Trump’s position that “I am totally in favor of vaccines, but I want smaller doses over a longer period of time“.
And the potential fallout from that exchange has infectious-disease experts anxious .
Childhood Immunizations: Debate moderator Jake Tapper of CNN pointed out that candidate and real estate magnate Donald Trump had “publicly and repeatedly linked childhood vaccines to autism” and asked candidate Ben Carson, MD, a retired pediatric neurosurgeon, whether Trump should stop making that assertion.
In a press conference held today by the CDC about the flu, Dr. Wendy Sue Swanson, a pediatrician and executive director of digital health at Seattle Children’s Hospital, agreed there is no evidence that delaying vaccines is safer or more effective than the standard schedule set by the CDC.
“We have extremely well-documented proof that there is no autism associated with vaccinations, but it is true that we’re giving way too many in way too short a time and a lot of pediatricians recognize that”, Carson said. “I think she has a lovely face, and she’s a handsome woman“.
“I’m all for vaccines, but I’m also for freedom”, the Kentucky senator said.
Vox’s Dylan Matthews, who says he’s on the autism spectrum, argues that the Republican debate fosters bigotry against people with autism. “It’s not surprising there would be some pushback”.
Health organizations were quick to respond and try to correct the record, after statements made Wednesday night during the second Republican primary debate regarding vaccines and autism.
Comment: This remark states explicitly that spreading out vaccination is safer, and implicitly states that there is a higher risk of “too many vaccines at once”. However, the study was later found to be fraudulent. Trump reiterated his opinion that vaccines cause autism, a belief that has been thoroughly debunked by repeated studies.
“I’m all for vaccines”, Rand Paul, also a doctor. But Donald did say that some vaccines are “very important” but that “discretion” should be used by families. So I don’t know what’s in the vaccine cabinet that could be skipped.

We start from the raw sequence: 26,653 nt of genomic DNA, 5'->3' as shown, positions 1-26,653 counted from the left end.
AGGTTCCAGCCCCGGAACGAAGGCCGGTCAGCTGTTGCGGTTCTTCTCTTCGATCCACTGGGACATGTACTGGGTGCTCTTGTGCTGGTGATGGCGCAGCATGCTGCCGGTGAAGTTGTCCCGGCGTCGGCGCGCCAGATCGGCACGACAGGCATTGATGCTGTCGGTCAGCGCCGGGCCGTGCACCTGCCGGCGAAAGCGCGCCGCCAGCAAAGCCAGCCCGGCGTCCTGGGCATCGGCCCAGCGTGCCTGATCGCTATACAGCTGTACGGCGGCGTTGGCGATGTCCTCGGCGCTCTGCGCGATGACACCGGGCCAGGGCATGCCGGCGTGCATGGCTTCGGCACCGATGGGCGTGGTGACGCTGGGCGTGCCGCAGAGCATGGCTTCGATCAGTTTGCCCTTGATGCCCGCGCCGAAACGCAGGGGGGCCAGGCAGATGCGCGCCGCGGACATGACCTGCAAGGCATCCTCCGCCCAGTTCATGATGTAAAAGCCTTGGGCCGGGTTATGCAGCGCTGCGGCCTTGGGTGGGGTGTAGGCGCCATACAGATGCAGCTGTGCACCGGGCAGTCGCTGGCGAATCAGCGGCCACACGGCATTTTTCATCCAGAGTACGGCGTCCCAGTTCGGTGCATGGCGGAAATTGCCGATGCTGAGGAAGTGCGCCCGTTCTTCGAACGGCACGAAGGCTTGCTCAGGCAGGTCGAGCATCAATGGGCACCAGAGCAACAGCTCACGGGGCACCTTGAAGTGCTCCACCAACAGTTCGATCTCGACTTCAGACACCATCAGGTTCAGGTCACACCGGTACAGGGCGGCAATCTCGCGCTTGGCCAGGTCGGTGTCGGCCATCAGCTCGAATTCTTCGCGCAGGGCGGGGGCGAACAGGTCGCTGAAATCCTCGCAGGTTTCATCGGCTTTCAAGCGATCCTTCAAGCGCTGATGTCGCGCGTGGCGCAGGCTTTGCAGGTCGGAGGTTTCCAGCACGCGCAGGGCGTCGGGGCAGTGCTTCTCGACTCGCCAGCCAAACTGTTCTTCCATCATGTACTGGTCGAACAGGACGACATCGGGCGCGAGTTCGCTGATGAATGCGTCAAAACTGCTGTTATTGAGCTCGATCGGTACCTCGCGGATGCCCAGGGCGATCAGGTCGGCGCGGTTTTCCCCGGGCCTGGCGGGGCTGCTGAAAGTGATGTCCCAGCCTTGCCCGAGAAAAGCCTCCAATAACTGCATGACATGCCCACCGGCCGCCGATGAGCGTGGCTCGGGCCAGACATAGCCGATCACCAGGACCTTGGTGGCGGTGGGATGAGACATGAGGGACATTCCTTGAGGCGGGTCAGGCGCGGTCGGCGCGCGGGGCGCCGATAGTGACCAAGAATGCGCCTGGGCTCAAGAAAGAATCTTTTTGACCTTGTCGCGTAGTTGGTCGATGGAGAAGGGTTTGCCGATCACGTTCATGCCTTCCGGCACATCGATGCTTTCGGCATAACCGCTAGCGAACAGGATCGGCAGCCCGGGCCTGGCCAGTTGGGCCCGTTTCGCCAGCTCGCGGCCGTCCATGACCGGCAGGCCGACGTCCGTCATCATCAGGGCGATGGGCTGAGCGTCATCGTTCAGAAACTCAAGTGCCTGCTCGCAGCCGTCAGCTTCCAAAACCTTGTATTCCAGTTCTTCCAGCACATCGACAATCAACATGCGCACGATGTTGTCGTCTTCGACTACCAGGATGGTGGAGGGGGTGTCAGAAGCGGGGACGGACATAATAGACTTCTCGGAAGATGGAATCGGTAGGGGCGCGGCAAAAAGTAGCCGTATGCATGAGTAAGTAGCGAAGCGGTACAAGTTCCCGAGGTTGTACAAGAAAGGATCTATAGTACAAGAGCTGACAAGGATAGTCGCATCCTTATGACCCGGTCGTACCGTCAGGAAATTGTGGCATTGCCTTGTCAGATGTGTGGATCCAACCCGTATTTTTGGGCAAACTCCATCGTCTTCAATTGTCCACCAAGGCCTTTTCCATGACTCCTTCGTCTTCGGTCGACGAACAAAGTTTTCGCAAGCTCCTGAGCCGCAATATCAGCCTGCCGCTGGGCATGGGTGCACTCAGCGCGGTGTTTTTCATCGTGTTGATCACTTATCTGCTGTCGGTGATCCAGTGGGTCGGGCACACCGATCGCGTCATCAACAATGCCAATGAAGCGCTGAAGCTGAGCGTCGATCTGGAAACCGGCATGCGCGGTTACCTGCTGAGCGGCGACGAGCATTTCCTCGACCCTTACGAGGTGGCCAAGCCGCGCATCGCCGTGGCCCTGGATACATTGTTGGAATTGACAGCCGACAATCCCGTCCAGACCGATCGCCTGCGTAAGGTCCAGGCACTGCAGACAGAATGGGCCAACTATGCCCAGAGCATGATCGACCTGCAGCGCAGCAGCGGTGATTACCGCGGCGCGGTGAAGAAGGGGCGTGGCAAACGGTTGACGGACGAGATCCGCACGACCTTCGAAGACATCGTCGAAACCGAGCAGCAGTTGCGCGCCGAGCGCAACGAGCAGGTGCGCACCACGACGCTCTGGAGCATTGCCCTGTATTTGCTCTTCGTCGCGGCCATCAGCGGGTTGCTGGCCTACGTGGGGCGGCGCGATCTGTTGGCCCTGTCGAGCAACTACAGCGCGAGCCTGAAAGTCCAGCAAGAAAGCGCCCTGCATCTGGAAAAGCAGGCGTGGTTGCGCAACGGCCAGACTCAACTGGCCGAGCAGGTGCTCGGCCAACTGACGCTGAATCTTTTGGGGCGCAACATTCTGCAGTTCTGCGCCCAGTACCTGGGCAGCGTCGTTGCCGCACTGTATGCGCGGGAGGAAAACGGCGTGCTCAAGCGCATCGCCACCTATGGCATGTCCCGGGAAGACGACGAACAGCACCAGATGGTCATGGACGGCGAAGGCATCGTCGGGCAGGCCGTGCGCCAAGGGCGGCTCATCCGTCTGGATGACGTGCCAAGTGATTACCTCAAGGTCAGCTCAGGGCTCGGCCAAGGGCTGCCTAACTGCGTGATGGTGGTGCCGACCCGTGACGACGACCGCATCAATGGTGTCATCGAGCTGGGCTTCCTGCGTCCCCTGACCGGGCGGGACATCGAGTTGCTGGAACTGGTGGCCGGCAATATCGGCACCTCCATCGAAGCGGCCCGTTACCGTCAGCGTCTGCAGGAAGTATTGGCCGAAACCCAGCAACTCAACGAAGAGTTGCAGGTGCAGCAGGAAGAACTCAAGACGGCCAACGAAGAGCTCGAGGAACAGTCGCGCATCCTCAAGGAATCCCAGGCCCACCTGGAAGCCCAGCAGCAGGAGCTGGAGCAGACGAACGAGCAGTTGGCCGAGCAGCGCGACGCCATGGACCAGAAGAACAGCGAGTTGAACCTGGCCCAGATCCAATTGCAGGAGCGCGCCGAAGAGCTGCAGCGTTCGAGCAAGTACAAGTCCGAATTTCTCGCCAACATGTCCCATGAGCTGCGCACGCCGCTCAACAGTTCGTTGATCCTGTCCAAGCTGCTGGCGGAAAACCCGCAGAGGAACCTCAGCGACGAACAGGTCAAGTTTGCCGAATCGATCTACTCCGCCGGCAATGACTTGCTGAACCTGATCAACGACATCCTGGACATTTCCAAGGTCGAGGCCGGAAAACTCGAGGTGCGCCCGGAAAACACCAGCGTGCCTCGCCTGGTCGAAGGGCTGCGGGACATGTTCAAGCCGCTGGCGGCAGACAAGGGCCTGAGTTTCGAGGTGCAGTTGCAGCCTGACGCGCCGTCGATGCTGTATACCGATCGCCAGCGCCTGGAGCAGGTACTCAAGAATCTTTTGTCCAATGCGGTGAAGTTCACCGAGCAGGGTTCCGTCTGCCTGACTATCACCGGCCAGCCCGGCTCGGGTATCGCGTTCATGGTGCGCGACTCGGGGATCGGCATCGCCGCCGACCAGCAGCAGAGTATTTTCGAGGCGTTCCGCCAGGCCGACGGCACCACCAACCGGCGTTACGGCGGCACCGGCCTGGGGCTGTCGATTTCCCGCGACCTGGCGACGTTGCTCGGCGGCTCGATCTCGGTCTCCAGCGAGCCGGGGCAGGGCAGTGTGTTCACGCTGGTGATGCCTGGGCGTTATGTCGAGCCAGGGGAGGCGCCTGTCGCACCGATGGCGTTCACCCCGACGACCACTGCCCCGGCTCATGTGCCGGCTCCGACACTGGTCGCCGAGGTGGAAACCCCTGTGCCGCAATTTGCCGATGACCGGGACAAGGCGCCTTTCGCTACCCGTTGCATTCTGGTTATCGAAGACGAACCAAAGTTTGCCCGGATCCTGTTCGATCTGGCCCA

He added, “Altering the schedule can lead to infections with vaccine-preventable diseases early in life when they may be particularly severe”.
Dr. Ben Carson said there is no link between autism and vaccines.
That’s when he set his well-sprayed hair on fire by reciting some truly risky myths about vaccines on national television. While he didn’t preach against all vaccinations this time, he pushed for spacing out vaccines longer, despite the lack of evidence for doing so.
Dr. William Schaffner, a professor of preventive medicine at Vanderbilt University, told Live Science that extending the current schedule leaves children susceptible to diseases, and that fear by some that the current schedule overwhelms an infant’s immune system isn’t accurate. When you enter the birth canal and the world you are not. Even in well-kept homes, these exposures continue as they crawl through rooms, handle objects, and stick their hands in their mouths. Bachmann’s assertion prompted the American Academy of Pediatrics to issue a response saying that the HPV vaccine had an excellent safety record and “there is absolutely no scientific validity” to the candidate’s statement.
Still, Wednesday night felt like a botched opportunity to educate viewers about the importance of vaccines. “My kids had all of their vaccines, and even if the science doesn’t say bunching them up is a problem, I ought to have the right to spread out my vaccines out a little bit at the very least”.
“Why do we vaccinate so young?” He can read about it if he wants to. “The longer you stretch out the schedule, the more likely they will be infected”.
“The GOP candidates have such dislike for federal regulation and the way the establishment pushes things, they are saying, ‘Let parents make some choices, ‘” he said. We should pick a leader who understands how 17.4% of the USA economy works.